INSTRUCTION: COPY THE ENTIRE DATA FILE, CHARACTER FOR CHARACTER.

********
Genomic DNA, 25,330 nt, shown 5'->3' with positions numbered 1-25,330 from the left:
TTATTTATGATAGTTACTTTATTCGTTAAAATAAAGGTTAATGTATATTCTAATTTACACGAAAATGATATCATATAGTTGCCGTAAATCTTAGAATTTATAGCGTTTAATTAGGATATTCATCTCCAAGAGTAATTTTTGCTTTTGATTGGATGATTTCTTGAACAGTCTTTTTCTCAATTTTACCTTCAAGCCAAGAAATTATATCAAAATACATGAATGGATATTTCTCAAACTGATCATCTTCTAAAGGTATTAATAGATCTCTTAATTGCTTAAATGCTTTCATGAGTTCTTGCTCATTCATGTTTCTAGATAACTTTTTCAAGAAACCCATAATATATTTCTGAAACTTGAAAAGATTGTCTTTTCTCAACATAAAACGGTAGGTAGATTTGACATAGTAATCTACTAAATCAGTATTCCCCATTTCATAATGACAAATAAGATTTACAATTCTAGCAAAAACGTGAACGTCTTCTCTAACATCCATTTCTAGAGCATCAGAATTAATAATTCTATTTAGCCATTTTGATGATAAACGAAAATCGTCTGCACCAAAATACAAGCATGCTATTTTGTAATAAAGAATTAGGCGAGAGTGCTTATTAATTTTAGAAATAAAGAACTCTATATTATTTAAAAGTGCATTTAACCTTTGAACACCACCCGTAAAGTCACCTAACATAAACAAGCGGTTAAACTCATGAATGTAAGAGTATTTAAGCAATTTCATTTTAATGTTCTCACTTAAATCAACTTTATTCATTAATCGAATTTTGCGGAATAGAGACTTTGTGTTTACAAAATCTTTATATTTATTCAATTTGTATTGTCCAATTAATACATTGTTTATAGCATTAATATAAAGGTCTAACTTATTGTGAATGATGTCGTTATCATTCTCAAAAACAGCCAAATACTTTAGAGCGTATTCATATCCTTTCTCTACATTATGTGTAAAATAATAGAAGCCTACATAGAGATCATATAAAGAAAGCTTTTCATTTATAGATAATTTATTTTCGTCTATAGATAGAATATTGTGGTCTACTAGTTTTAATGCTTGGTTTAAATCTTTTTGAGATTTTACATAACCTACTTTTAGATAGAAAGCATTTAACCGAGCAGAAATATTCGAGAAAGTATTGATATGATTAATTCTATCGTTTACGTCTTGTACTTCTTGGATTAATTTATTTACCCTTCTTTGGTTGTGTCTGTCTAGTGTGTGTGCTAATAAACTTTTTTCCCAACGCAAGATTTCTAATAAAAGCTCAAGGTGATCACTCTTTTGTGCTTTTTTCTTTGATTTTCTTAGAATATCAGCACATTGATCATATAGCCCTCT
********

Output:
Genomic DNA, 25,330 nt, shown 5'->3' with positions numbered 1-25,330 from the left:
TTATTTATGATAGTTACTTTATTCGTTAAAATAAAGGTTAATGTATATTCTAATTTACACGAAAATGATATCATATAGTTGCCGTAAATCTTAGAATTTATAGCGTTTAATTAGGATATTCATCTCCAAGAGTAATTTTTGCTTTTGATTGGATGATTTCTTGAACAGTCTTTTTCTCAATTTTACCTTCAAGCCAAGAAATTATATCAAAATACATGAATGGATATTTCTCAAACTGATCATCTTCTAAAGGTATTAATAGATCTCTTAATTGCTTAAATGCTTTCATGAGTTCTTGCTCATTCATGTTTCTAGATAACTTTTTCAAGAAACCCATAATATATTTCTGAAACTTGAAAAGATTGTCTTTTCTCAACATAAAACGGTAGGTAGATTTGACATAGTAATCTACTAAATCAGTATTCCCCATTTCATAATGACAAATAAGATTTACAATTCTAGCAAAAACGTGAACGTCTTCTCTAACATCCATTTCTAGAGCATCAGAATTAATAATTCTATTTAGCCATTTTGATGATAAACGAAAATCGTCTGCACCAAAATACAAGCATGCTATTTTGTAATAAAGAATTAGGCGAGAGTGCTTATTAATTTTAGAAATAAAGAACTCTATATTATTTAAAAGTGCATTTAACCTTTGAACACCACCCGTAAAGTCACCTAACATAAACAAGCGGTTAAACTCATGAATGTAAGAGTATTTAAGCAATTTCATTTTAATGTTCTCACTTAAATCAACTTTATTCATTAATCGAATTTTGCGGAATAGAGACTTTGTGTTTACAAAATCTTTATATTTATTCAATTTGTATTGTCCAATTAATACATTGTTTATAGCATTAATATAAAGGTCTAACTTATTGTGAATGATGTCGTTATCATTCTCAAAAACAGCCAAATACTTTAGAGCGTATTCATATCCTTTCTCTACATTATGTGTAAAATAATAGAAGCCTACATAGAGATCATATAAAGAAAGCTTTTCATTTATAGATAATTTATTTTCGTCTATAGATAGAATATTGTGGTCTACTAGTTTTAATGCTTGGTTTAAATCTTTTTGAGATTTTACATAACCTACTTTTAGATAGAAAGCATTTAACCGAGCAGAAATATTCGAGAAAGTATTGATATGATTAATTCTATCGTTTACGTCTTGTACTTCTTGGATTAATTTATTTACCCTTCTTTGGTTGTGTCTGTCTAGTGTGTGTGCTAATAAACTTTTTTCCCAACGCAAGATTTCTAATAAAAGCTCAAGGTGATCACTCTTTTGTGCTTTTTTCTTTGATTTTCTTAGAATATCAGCACATTGATCATATAGCCCTCT